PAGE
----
Hutt 12-year-old already a master of ancient folding art

Simon Edwards Simon Edwards Simon Edwards Simon Edwards supplied

Joseph Simes, 12, of Normandale with some of his origami creations.

Origami turtle, by Joseph Sime.

Origami 3D plane, made up of hundreds of little folded paper triangles, by Joseph Sime.

Origami swan, by Joseph Sime.

Origami insect, by Joseph Sime.

Bhamut origami sculpture by Joseph Simes of Lower Hutt, 12.

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A 12-year-old from Normandale has mastered the ancient art of creating three-dimensional sculptures from a single sheet of paper.

The fiddly and often complex world of origami has seen many who attempt it...well, fold in disgust.  

But Joseph Sime has persevered and at the weekend completed the last of eight entries in the internet-based 5th Open International Origami Olympiad.

He hopes his folded gorilla, butterfly on a heart, large turtle and other creations will impress the judges, most of whom appear to come from Russia and Japan.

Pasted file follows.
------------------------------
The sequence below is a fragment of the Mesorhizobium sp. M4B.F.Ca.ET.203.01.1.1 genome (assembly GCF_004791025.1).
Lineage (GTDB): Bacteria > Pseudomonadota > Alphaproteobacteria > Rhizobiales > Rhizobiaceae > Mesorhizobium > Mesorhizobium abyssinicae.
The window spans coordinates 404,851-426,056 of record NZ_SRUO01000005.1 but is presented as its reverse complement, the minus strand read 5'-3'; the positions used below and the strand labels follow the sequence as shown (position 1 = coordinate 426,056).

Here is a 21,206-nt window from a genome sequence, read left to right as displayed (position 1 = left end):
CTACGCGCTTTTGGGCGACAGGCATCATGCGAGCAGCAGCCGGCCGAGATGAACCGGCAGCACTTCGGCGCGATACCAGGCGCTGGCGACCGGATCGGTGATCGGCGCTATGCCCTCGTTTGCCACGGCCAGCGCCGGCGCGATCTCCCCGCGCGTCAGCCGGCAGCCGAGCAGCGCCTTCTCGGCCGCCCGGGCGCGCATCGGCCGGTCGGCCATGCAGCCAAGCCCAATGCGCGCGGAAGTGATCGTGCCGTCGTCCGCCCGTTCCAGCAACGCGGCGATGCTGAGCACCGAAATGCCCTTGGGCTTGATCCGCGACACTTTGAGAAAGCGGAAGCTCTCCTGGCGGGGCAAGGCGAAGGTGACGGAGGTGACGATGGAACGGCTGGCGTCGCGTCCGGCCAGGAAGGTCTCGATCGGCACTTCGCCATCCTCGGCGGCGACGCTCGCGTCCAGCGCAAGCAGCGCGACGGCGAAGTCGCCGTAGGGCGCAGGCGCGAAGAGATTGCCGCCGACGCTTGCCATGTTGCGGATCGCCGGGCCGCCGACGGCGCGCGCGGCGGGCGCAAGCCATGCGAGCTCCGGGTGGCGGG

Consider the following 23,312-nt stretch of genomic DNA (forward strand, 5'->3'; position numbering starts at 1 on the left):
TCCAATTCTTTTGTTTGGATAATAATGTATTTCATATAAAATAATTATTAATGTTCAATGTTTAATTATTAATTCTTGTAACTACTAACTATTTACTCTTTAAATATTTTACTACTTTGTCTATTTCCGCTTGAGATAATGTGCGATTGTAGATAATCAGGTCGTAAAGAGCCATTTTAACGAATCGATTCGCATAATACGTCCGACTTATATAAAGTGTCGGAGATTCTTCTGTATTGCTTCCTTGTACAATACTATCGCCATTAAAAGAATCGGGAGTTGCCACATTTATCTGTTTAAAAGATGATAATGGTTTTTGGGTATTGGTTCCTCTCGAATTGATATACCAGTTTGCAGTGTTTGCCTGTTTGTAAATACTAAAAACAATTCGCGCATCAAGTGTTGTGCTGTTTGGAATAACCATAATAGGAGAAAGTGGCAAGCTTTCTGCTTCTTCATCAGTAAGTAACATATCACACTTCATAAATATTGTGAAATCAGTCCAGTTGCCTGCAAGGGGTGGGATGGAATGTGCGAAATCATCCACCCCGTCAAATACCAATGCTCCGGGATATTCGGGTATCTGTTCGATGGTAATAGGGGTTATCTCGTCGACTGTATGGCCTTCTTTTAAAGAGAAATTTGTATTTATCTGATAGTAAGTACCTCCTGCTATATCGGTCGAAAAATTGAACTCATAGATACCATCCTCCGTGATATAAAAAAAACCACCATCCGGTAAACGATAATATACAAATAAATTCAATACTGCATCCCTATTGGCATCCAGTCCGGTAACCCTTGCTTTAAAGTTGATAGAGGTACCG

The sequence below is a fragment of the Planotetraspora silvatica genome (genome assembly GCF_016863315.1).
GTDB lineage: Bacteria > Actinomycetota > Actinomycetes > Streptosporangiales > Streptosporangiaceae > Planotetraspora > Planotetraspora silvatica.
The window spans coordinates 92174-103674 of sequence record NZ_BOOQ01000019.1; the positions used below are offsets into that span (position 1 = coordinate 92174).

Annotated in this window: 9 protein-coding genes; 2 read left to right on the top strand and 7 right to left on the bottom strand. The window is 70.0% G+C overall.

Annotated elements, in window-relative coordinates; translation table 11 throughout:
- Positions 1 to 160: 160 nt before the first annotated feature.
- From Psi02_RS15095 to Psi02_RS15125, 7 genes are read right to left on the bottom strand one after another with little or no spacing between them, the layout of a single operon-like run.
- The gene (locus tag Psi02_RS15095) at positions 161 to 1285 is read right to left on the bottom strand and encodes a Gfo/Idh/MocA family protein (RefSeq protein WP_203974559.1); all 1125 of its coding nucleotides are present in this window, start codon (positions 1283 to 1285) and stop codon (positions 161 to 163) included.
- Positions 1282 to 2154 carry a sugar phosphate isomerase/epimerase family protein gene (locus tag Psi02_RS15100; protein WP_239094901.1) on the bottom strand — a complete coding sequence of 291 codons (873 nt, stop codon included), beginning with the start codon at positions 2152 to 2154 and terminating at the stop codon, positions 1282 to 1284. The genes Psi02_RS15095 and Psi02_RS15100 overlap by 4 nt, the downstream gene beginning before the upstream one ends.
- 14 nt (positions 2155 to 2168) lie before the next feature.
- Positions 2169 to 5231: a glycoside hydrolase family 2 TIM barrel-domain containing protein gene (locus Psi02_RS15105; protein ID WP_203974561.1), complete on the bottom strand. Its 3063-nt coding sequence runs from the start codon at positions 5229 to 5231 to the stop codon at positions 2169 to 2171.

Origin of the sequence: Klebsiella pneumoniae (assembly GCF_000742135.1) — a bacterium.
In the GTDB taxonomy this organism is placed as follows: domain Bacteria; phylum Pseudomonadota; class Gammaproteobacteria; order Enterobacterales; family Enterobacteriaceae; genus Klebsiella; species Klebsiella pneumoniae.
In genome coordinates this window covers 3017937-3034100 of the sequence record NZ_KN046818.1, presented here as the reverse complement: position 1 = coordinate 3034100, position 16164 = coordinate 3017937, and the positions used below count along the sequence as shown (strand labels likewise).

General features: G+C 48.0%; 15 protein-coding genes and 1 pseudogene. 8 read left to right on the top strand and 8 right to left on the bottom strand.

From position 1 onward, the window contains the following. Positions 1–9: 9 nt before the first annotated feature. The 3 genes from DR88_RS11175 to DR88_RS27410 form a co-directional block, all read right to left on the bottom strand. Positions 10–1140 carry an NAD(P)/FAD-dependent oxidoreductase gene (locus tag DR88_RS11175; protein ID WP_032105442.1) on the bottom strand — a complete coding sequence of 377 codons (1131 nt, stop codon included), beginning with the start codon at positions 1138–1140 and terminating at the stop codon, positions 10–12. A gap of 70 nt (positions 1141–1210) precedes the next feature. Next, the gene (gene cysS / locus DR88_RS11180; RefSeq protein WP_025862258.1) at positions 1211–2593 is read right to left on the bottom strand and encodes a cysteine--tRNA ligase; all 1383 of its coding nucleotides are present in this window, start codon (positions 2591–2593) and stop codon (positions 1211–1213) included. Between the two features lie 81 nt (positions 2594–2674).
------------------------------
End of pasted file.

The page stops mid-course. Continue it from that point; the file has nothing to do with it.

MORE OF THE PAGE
The Olympiad's website indicates there are at least 289 competitors from 50 countries.  Joseph is one of the youngest.

He says the fixation with folding started when he was five.  His mother was given an origami book as a gift but found it too hard.  Joseph said he initially pestered his parents to help him but they would tell him to wait until he was older.

He kept at it and remembers one of his first models was a penguin.

After a year or two his interested faded but it was revived again in a big way when a friend showed him that origami experts had put some of their projects - and how to do them - on YouTube.

Origami started in China around 105 A.D., and was brought to Japan by monks in the sixth century, but these days it is on the internet that enthusiasts find and show off designs and link with their peers.  Joseph runs two blogs (http://joeorigami.blogspot.co.nz; https://ello.co/origamist).

An intricate swan and aeroplane he made look amazing but he explains he constructed them from thousands of little 3D origami triangles fitted together like a puzzle.  Time consuming, but not the hardest.

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His top creation so far is a flying kabutomushi (rhinoceros beatle), which took scores of folds of a single 70 x 70cm sheet of paper.

One day he'll tackle his origami Everest - the Ryujin 3.5.

 "It's pretty much like a dragon," he says. "Super, super complex with heaps of scales and everything."

The year 7 student at Hutt International Boys is also an accomplished pianist and loves playing football but the ancient paper art is what lights up his imagination.

 - Hutt News

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